Hepatopulmonary syndrome (HPS) is defined by chronic liver disease, arterial deoxygenation, and widespread intrapulmonary vasodilation.
Mortality is high, however the effect of HPS on survival in patients with cirrhosis is unclear.
In this study, physicians from Austria evaluated 111 patients with cirrhosis.
They used transthoracic contrast echocardiography to detect pulmonary vasodilation, blood gas analysis, and pulmonary function.
In addition, they collected data on 20 clinical characteristics, and recorded survival rates.
|Hepatopulmonary syndrome patients had significantly higher mortality.|
The team found that 24% of patients had HPS.
These patients had significantly higher mortality, compared with patients without HPS. This difference remained, even after adjustment for liver disease severity, and the exclusion of patients who underwent liver transplantation during follow-up.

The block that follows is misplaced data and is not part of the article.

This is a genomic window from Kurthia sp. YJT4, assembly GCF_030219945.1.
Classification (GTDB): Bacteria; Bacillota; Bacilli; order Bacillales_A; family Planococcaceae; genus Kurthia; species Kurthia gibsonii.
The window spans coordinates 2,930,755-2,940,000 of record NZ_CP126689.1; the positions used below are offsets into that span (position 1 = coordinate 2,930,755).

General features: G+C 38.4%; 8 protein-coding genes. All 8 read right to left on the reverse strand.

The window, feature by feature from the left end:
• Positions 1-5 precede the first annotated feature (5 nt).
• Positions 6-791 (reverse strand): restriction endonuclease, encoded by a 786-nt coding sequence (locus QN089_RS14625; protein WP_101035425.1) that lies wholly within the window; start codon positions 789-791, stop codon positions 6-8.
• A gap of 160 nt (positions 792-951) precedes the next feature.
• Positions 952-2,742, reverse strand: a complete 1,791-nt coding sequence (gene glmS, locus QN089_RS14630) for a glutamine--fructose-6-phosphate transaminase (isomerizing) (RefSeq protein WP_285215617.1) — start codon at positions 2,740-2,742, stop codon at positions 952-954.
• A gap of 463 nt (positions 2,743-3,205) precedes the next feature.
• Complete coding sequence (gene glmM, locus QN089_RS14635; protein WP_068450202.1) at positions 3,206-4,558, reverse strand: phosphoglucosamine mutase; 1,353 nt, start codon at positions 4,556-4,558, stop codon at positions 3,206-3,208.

The physicians identified causes of death as predominantly nonpulmonary and liver-related.
They determined that HPS was an independent predictor of survival, in addition to patient age, Child-Pugh class, and blood urea nitrogen.
Furthermore, mortality correlated with the severity of HPS.
Dr Peter Schenk's team concluded, "The presence of HPS independently worsens prognosis of patients with cirrhosis".
"This should influence patient management and scoring systems and accelerate the evaluation process for liver transplantation".